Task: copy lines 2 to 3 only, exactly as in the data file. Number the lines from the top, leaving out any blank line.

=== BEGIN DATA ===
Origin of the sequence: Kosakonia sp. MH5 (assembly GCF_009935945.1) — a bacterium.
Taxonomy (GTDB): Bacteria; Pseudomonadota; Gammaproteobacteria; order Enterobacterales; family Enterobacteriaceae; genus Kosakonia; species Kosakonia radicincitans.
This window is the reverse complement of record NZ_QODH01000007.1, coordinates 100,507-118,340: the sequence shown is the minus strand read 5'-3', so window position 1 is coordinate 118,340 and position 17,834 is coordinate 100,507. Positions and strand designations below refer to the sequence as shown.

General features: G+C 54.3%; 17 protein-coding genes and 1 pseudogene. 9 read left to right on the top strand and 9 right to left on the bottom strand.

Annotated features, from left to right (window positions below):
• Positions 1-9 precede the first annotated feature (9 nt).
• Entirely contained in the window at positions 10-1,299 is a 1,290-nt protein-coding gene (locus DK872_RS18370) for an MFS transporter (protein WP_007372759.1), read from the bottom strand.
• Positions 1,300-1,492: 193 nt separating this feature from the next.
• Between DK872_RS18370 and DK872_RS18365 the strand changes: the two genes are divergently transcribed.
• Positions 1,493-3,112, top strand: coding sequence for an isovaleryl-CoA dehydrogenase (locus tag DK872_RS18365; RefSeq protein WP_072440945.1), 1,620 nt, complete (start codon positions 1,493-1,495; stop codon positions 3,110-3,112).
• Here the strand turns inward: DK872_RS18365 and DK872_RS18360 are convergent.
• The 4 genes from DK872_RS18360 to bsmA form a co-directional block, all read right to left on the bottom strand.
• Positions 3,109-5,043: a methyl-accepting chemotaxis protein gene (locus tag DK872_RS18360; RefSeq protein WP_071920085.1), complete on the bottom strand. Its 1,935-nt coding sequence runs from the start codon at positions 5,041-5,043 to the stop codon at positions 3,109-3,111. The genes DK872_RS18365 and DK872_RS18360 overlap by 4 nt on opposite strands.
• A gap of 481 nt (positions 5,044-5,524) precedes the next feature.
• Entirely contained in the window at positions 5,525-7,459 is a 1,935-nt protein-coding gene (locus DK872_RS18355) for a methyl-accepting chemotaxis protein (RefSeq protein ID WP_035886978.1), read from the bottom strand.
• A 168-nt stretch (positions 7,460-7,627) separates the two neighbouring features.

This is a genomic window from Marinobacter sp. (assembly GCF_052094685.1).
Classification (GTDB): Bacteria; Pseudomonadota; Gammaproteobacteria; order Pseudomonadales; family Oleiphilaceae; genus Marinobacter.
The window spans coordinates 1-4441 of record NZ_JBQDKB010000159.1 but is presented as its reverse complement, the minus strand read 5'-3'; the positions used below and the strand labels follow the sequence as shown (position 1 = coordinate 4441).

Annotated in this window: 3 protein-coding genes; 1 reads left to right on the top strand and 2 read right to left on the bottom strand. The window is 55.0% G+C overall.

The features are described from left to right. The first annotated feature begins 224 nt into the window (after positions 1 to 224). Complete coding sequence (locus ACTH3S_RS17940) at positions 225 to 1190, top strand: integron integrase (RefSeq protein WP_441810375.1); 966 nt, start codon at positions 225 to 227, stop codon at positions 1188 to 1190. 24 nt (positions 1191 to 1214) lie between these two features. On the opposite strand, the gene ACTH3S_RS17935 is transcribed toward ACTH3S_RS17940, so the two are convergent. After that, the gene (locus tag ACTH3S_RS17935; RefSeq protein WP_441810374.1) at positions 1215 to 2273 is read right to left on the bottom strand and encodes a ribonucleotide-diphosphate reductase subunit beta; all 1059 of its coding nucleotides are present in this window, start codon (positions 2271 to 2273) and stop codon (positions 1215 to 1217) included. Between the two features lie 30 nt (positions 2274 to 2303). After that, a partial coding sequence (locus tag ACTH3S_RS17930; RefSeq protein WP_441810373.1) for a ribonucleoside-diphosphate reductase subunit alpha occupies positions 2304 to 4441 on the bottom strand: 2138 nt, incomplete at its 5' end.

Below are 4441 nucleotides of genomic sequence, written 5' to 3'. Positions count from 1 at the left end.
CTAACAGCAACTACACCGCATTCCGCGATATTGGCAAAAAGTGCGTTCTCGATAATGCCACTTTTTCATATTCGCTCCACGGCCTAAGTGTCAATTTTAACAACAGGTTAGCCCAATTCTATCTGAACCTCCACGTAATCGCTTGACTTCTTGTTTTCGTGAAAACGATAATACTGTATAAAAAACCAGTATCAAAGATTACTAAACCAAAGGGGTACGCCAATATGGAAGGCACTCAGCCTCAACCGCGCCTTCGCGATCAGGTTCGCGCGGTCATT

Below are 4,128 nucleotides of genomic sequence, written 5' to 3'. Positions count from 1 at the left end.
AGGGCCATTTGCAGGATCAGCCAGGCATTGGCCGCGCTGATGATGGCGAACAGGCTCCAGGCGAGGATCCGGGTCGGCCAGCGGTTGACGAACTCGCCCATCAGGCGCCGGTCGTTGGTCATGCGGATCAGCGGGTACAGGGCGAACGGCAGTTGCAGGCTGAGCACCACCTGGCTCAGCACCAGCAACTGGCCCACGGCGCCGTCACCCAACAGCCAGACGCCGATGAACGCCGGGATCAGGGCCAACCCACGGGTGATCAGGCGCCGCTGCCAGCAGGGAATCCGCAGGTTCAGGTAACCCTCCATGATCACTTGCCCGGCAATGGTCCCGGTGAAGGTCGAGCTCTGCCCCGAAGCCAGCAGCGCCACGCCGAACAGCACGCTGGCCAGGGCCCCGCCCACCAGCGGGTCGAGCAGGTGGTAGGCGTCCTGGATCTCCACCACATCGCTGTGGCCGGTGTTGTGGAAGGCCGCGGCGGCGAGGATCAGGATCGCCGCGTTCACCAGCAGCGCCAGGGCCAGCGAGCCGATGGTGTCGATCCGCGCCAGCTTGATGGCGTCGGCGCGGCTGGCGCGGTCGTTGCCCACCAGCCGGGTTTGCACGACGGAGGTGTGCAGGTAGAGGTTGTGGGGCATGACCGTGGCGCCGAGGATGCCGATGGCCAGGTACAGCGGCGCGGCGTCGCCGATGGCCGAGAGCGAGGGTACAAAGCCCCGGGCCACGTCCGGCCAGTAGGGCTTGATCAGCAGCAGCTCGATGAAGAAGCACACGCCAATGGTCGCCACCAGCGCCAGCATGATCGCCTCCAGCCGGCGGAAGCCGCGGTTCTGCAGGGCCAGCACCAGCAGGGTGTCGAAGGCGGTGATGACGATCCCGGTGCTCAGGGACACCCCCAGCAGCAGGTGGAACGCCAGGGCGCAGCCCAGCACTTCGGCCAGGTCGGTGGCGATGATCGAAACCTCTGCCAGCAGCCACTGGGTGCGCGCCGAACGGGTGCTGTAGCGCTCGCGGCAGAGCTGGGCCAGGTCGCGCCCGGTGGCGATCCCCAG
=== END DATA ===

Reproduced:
Taxonomy (GTDB): Bacteria; Pseudomonadota; Gammaproteobacteria; order Enterobacterales; family Enterobacteriaceae; genus Kosakonia; species Kosakonia radicincitans.
This window is the reverse complement of record NZ_QODH01000007.1, coordinates 100,507-118,340: the sequence shown is the minus strand read 5'-3', so window position 1 is coordinate 118,340 and position 17,834 is coordinate 100,507. Positions and strand designations below refer to the sequence as shown.